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In the Creative Zone With Murray Bell

By Outerknown Journey

 

As it so happens, one idea sparked another. Murray Bell, CEO/ECD of creative studio Semi Permanent, interviewed Outerknown's founders Kelly and John about something they don’t normally get to talk a lot about — creativity. From favorite fonts to dream wave pools and sustainable design to the beauty in collaboration. Check out the interview below! And to keep the creative synergy and good vibes going, we had a few questions for Murray too. About his back-to-back global schedule and carving out time for his family in Byron Bay and, every now and then, a surf...

What’s your day-to-day like right now? 

I’ve been trying out some new routines lately. At the moment, I’m up and riding my bike to the studio around 6:30am. Shower. Get changed. Get 3–4 hours of thinking, feeling, and working done before the team arrives. Take calls from the U.S. with artists, designers, and brand partners. It’s then mostly meetings and conversations. Lunch on my own at Bills, a local eatery in Surry Hills. Calls, locally and to our partners in Asia. Ride home at 3. Pick up or meet my kids and my partner. (Try and) chill. Maybe surf. Back on calls to Europe from 7–9 pm. Read a chapter or two (usually a biography of someone between Bob Iger to Rem Koolhass). Sleep. Loop. At home on our land in Byron Bay, all work’s done from the deck, and it’s mandatory to get in the water once a day. 

How has your family stayed positive this past year?

Firstly, I think it’s important to mention my family’s pandemic experience in Australia has been incredibly mild, thanks to the government’s swift action and Qantas’ (equal parts good and bad) grounding of all flights. I think we’ve really mellowed as a family. We’ve been able to pause and see one another and our little tribe. In 2019 I spent 9+ months on the road, and we had a few very challenging days in the business. When COVID came around, I felt ready for anything. Although I love our friends and broader family deeply, we just focused on each other, and that’s more than enough for me. 

Tell us what Semi Permanent’s platform and community is all about. 

Semi Permanent is an experience company; we connect the dots between world-class creative talent, the community, and great brands. I co-founded the company 19 years ago, launching the first event in Sydney with our first guest artist, Banksy. Nowadays, we produce and curate Google’s global diversity and inclusion program, Rare; we designed and produced a 5,000sqm Radiohead retrospective; we conceived and created a sport and creativity festival for the Tokyo 2020 Olympic Games, and we help Apple with their design team recruitment, among many other things. Our community is not really ‘ours.’ They are each to their own, and all damn inspiring. We just have a knack for talking their language. 


How has Semi Permanent adapted to our current, stay-home status?

In the short term, we’ve certainly flipped some projects over to ‘online-only’ experiences, but I’m confident ‘offline’ physical experiences will return, soon. What will stay is our omni-channel approach. I love being able to adapt and flex a project. It reduces the importance of the medium and puts the focus back on the concept.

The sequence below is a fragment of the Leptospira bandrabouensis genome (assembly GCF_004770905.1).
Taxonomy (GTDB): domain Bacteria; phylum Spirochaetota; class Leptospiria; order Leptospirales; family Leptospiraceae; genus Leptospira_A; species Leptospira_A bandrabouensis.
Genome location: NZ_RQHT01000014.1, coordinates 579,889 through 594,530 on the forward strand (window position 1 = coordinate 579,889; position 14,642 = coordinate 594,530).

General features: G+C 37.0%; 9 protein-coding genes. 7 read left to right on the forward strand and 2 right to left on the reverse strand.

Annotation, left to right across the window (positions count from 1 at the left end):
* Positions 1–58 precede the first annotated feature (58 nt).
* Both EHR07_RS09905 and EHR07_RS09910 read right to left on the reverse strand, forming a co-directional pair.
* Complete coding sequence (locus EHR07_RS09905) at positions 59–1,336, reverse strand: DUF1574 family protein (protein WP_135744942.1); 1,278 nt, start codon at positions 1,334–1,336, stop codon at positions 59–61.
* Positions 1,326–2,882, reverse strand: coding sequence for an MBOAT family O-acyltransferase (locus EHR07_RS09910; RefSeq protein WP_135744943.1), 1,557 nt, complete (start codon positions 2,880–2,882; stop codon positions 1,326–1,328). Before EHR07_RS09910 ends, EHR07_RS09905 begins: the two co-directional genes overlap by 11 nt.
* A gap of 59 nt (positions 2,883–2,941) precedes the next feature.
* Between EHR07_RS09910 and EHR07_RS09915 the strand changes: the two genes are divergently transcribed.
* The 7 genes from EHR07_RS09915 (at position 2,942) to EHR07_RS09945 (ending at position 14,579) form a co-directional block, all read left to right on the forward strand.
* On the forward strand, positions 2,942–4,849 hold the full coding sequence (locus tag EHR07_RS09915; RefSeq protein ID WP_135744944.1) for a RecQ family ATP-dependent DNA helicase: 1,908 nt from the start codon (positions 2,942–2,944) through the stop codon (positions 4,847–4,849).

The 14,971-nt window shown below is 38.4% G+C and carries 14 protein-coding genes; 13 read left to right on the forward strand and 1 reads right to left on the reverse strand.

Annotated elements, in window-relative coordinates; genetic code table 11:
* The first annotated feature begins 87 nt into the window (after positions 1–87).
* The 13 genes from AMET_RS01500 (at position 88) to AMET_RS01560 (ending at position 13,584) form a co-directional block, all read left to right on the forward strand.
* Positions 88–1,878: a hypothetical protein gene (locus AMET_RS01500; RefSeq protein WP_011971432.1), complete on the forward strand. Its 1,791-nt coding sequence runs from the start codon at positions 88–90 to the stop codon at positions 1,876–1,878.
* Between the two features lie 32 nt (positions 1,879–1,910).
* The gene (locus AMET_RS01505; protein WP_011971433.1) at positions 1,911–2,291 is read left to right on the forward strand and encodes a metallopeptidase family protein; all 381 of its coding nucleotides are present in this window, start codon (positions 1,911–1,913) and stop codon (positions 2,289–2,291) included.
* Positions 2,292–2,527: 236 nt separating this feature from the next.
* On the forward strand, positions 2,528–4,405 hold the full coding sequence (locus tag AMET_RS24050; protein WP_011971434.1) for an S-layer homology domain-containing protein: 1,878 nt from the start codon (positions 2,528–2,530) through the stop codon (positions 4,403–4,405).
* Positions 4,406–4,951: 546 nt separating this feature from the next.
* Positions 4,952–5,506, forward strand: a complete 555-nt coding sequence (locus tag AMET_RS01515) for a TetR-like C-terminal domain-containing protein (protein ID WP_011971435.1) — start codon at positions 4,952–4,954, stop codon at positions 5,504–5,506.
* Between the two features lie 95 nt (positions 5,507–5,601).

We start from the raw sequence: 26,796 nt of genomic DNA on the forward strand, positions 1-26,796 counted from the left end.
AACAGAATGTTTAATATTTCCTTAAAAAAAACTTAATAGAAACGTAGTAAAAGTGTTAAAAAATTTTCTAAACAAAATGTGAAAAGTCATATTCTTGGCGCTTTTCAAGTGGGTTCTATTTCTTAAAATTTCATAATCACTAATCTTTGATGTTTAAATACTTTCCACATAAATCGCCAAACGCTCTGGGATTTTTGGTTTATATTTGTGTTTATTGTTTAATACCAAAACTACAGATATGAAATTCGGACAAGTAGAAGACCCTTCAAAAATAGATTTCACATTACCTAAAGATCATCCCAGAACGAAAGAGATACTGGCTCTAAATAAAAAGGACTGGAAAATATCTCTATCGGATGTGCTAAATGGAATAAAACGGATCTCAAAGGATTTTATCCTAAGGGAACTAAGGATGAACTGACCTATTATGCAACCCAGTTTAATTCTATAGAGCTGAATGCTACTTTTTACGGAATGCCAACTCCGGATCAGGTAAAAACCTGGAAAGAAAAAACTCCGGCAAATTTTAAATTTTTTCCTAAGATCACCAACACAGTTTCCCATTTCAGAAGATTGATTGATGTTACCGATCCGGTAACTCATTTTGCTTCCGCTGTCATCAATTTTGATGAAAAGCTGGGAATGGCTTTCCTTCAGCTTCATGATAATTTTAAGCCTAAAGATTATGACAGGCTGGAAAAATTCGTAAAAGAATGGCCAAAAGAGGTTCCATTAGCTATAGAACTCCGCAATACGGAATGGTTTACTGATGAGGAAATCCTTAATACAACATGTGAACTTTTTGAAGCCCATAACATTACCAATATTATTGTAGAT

What’s a project to this day you’re most proud of?

A few years back, we created The Panic Office, a 5,000sqm retrospective of Radiohead and their resident artist Stanley Donwood’s work. I’d kept in contact with the guys for over 10 years, and one day, the idea dawned on me to create an experience that gave the music more context and simultaneously brought light to the visual work that regularly informs the music. We essentially scraped the band members’ hard drives for reference material, photography, notes, sketches and put 2,000+ of them on walls in a custom-built structure. We then had Thom Yorke construct a two-week-long soundscape that was split into three concentric rings of sound. You could stand on the outside and hear the subs, walk in and collect the mids, and stand dead-centre and you would hear the complete track.

What’s your style and what do you gravitate toward? Any Outerknown favorites?

It’s rare to find me wearing two pieces of colour at any one time. Maybe it’s never happened. It makes me feel out of rhythm. I love wearing three shades of white or black, and on certain days a bright hat, jacket, or pair of shoes. I’m feeling a closer connection to clothing these days at my ripe old age. I’ve always enjoyed and appreciated them, but I feel a deeper need to connect with the brand’s principles beyond the particular logo or look which, while being visually-minded, is important too. 


I’ve been wearing pairs of black APEX Trunks from the second they hit stores and haven’t been surfing in anything else since. The Beach Jeans haven’t left my legs for a week.


Do you have a mantra you’re keeping front and center as we head into 2021?

I certainly don’t live by it, but I love it when I’m reminded of a quote Heath Ledger said: “When anything is blocking my head or there's worry in my life, I just go sit on Mars or something and look back here at Earth.” That rings true to me. 


You interviewed Kelly and John in the early stages of the pandemic for something you’re working on. Can you tell us a little more about that?

Any excuse to talk to the guys is fine by me! We’re developing a hotel-takeover concept with a big group of friends and artists, and I felt an insight from the guys about creativity, as opposed to fashion or surfing specifically, would be interesting to screen.

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